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Michigan redistricting panel, which pledged openness, meets in secret

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The Michigan Independent Citizens Redistricting Commission held a closed meeting Wednesday in East Lansing to discuss the Voting Rights Act and the history of discrimination in Michigan.

EAST LANSING —  As opposition builds to proposed legislative maps, the state's redistricting commission on Wednesday met in private to discuss whether the districts comply with federal law.

Members did so despite wide objections and repeated pledges of openness and transparency, as well a constitutional amendment mandating they “conduct all of its business at open meetings.”

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The 13-member commission, created by voters in 2018 after lawmakers drew legislative boundaries for decades behind closed doors, moved on Wednesday to suspend rules and discuss two memos in a closed session: one titled "Voting Rights Act” and another called “The History of Discrimination in the State of Michigan and its Influence on Voting.”

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The Michigan Independent Citizens Redistricting Commission instructed reporters to leave the meeting, blocked the room’s door windows with paper, and paused a live stream of the session.

The private discussion followed days of criticism from African-American leaders who questioned if the maps adhere to the Voting Rights Act of 1965, which is designed to allow minorities to elect candidates of their choosing.

The redistricting panel, by year's end, is expected to approve legislative boundaries that will be used for the next decade. Michigan now has 17 majority-minority districts in the state Legislature, and two in the congressional delegation. But most of the commission's proposed maps only have one district that is over 50 percent majority Black.

“I think that this would allow us to freely discuss attorney-client matters with our lawyers freely and openly, where we all as a group can ask questions,” said Rebecca Szetela, an independent who serves as chair of the commission.

Although the contents of the memos are unknown to the public, Szetela told Bridge Michigan they were a legal opinion.

Eleven out of 13 commissioners voted to meet in closed session to  “discuss privileged and confidential memoranda.”

After the meeting, which lasted over an hour, the commission went back into session and quickly adjourned around 5:20 p.m., despite being scheduled to finish at 8 p.m.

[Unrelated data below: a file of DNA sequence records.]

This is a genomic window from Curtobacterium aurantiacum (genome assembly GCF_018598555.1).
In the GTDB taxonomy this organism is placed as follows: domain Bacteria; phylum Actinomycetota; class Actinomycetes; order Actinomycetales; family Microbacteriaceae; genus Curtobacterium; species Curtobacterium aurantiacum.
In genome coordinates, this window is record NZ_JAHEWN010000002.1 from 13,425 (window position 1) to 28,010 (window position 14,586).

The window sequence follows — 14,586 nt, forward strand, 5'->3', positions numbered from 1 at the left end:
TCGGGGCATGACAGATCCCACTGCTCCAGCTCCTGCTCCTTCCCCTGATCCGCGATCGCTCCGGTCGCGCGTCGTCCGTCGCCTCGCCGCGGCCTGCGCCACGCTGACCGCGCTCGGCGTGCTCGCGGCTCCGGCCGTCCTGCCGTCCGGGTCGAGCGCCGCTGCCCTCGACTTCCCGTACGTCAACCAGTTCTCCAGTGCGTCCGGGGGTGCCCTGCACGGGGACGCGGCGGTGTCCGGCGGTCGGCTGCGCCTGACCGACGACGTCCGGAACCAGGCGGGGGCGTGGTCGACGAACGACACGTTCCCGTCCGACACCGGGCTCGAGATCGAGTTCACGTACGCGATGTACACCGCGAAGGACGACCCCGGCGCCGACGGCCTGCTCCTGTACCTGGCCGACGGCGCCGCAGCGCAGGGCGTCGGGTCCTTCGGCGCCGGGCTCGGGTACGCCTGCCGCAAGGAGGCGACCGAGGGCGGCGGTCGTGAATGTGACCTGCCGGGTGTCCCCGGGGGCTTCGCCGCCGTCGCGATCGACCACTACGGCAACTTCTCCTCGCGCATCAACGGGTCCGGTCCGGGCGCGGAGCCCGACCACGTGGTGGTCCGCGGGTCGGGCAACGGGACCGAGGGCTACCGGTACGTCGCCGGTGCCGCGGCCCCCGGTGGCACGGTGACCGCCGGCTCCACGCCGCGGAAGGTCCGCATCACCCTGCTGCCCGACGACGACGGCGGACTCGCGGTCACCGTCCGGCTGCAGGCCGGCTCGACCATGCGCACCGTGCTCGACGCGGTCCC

The dissenting votes were cast by Republicans Erin Wagner and Rhonda Lange, who told commissioners the issues should be publicly debated.

“If this commission is working in full transparency, in my opinion, let’s be transparent,” Lange said. “I know that’s probably not what most of you want to hear.”

The commission’s move was criticized by both the state Democratic and Republican parties.

Michigan Democratic Party Chair Lavora Barnes said the commission cannot move forward until they address “what was discussed in closed session.”

“We have yet to hear the commission’s debrief on the public hearings,” Barnes said. “Instead of having an open and transparent discussion, the commission retreated behind closed doors."

The Michigan Republican Party called the private meeting a “new low.” 

“Michiganders were sold on a commission that would be transparent and accountable in the creation of fair state and federal districts under the constitution,” said Gustavo Portela, a party spokesperson. 

Michigan’s Open Meetings Act allows public bodies to deliberate in private under 11 circumstances, including discussion of personnel matters, collective bargaining negotiations and privileged attorney opinions.

The act allows government boards to discuss pending litigation with attorneys (there is no pending litigation against the commission) as well as “material exempt from discussion or disclosure by state or federal statute,” which generally means written opinions from lawyers.

Julianne Pastula, the commission’s general counsel, told reporters Wednesday evening she believes the commission followed the state’s Open Meetings Act.

When asked by Bridge Michigan if the panel would release all or parts of the memos, she declined.

“The commission holds the privilege on those memorandums and I think that the commission can — it has demonstrated a strong commitment to transparency,” Pastula said. “In the case of today, and discussing having a legal discussion with their attorneys, that is a reasonable way to move forward with that relationship.”

Pastula said the commission took minutes of the closed session, but they would not be made public.

Edward Woods III, the commission’s spokesperson, told Bridge Michigan in a text message that “no business (was) being conducted in closed session.”

He added the commission blocked the doors’ windows because it had received a death threat that delayed the meeting.

Observers say debating a crucial issue such as minority representation in private is troublesome and of questionable legality.

“The public has a right to know what the legal guidance— provided to the commission at taxpayer expenses— is so the public can understand how it will affect the decisions of public officials,” said Steven Liedel, an attorney who worked as legal counsel to former Democratic Gov. Jennifer Granholm.

“Unwise decision and terrible precedent for the MICRC, given lack of discussion of these legal issues.”

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